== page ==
Mice (n = 10/group) were challenged intranasally at week 8 with spores (Table (Table1).1). Only one of the animals in the nonimmunized group and one of the animals immunized i.m. with 20 μg of alum-adsorbed rPA survived the challenge after 14 days. In contrast, in each of the five groups of TCI-immunized animals between three and six of the animals survived the challenge. In the two groups that received 20 μg of either List rPA or NIH rPA, 5 of 10 and 6 of 10 animals survived, respectively, a survival rate that was significantly higher than that in the group immunized i.m. with 20 μg of rPA adsorbed to alum (P = 0.02 and 0.03, respectively [Table [Table1])1]) and also significantly higher than that in the nonimmunized control group. The survival after Ames spore challenge was similar to that observed previously after Ames strain spore challenge of animals immunized by injection of PA combined with potent adjuvants (4, 5).
Kaplan-Meier survival curves over the 14-day observation interval confirmed enhanced survival of animals immunized by TCI with 20 μg and 0.2 μg of rPA compared to the animals immunized i.m. with 20 μg of alum-adsorbed rPA (Fig. (Fig.3A,3A, ,3B,3B, and and3E).3E). The data therefore demonstrate that immunization by TCI significantly enhanced the survival rate compared to the alum-adsorbed i.m. injection procedure. To test the relationship between neutralizing antibodies and survival, we grouped the data from all of the toxin-neutralizing antibodies together for statistical analysis. Binary logistic regression is used when the dependent, survival in our case, is a dichotomy and the independents, neutralization titer in this case, are of any type. Logistic regression estimates the probability of a certain event occurring. The toxin-neutralizing antibody data were grouped in ascending order into equal quartiles of 14 animals each, based on neutralizing antibody titers. ED50 titers were then compared with the 14-day survival data in each quartile. The values were used in a binary logistic regression analysis to determine the estimated survival probability. The mathematical model derived from this analysis is shown in Fig. Fig.4.4. A highly significant probability relationship existed between the ED50 titers and survival (P = 0.003). Based on the probability relationship, it is predicted that an ED50 of >75,000 is required for >90% probability of survival after challenge with a dose of 10 50% lethal doses of Ames strain spores. In view of the striking correlation between neutralizing antibodies and survival after challenge, we believe that the neutralizing antibodies were the predominant immunological mechanism related to survival in this study. We conclude therefore that the neutralizing antibody titer is a highly significant predictor of survival from challenge with Ames strain spores in mice immunized transcutaneously with PA-based vaccines. This observation is compatible with similar findings in a rabbit model (7). We further conclude that TCI induces significant elevation of neutralizing antibodies to rPA and enhanced survival to challenge with virulent Ames strain spores, thus highlighting the potential benefits of skin immunization (6, 9, 10).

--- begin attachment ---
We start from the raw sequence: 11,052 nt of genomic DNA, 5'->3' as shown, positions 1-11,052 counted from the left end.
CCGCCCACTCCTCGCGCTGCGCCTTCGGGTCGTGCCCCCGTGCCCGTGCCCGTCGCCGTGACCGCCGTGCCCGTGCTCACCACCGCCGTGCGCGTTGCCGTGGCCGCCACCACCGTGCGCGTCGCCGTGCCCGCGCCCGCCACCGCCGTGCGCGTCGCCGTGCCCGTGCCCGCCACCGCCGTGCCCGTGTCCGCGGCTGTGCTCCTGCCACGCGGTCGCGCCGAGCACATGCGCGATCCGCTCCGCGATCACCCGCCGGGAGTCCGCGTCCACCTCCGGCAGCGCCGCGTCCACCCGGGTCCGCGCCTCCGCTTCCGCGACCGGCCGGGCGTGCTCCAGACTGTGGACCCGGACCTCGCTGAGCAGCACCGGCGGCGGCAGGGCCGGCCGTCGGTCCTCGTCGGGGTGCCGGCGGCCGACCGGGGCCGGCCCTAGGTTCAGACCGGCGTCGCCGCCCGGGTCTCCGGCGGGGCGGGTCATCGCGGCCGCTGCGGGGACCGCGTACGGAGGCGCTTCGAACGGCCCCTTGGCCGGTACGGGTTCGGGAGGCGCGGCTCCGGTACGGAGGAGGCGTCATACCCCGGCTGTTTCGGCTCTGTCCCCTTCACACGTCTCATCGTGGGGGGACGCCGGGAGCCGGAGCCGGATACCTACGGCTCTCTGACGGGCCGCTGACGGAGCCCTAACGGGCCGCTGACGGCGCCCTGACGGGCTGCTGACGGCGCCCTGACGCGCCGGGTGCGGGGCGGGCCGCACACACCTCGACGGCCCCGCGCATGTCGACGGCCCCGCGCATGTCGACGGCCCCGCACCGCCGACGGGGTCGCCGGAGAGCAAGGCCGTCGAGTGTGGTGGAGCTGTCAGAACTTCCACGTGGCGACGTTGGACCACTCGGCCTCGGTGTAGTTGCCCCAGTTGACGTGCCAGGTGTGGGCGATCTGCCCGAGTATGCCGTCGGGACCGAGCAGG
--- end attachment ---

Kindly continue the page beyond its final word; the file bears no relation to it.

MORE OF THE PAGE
We thank Elaine Morrison for expert technical assistance with the animal procedures.
This work was partially supported by NIAID grant 1-U01A1056443-01 from the National Institutes of Health.
The views expressed in this article are those of the authors and do not reflect the official policy of the Department of the Army, the Department of Defense, or the U.S. government.
The research was conducted in compliance with the Animal Welfare Act and other federal statutes and regulations relating to animals and experiments involving animals and adheres to principles stated in the Guide for the Care and Use of Laboratory Animals, NRC publication, 1996 edition. The investigators used facilities fully accredited by the Association for Assessment and Accreditation of Laboratory Animal Care, International. All animal experimentation was approved by the Walter Reed Army Institute of Research Animal Safety Committee.
Editor: A. D. O'Brien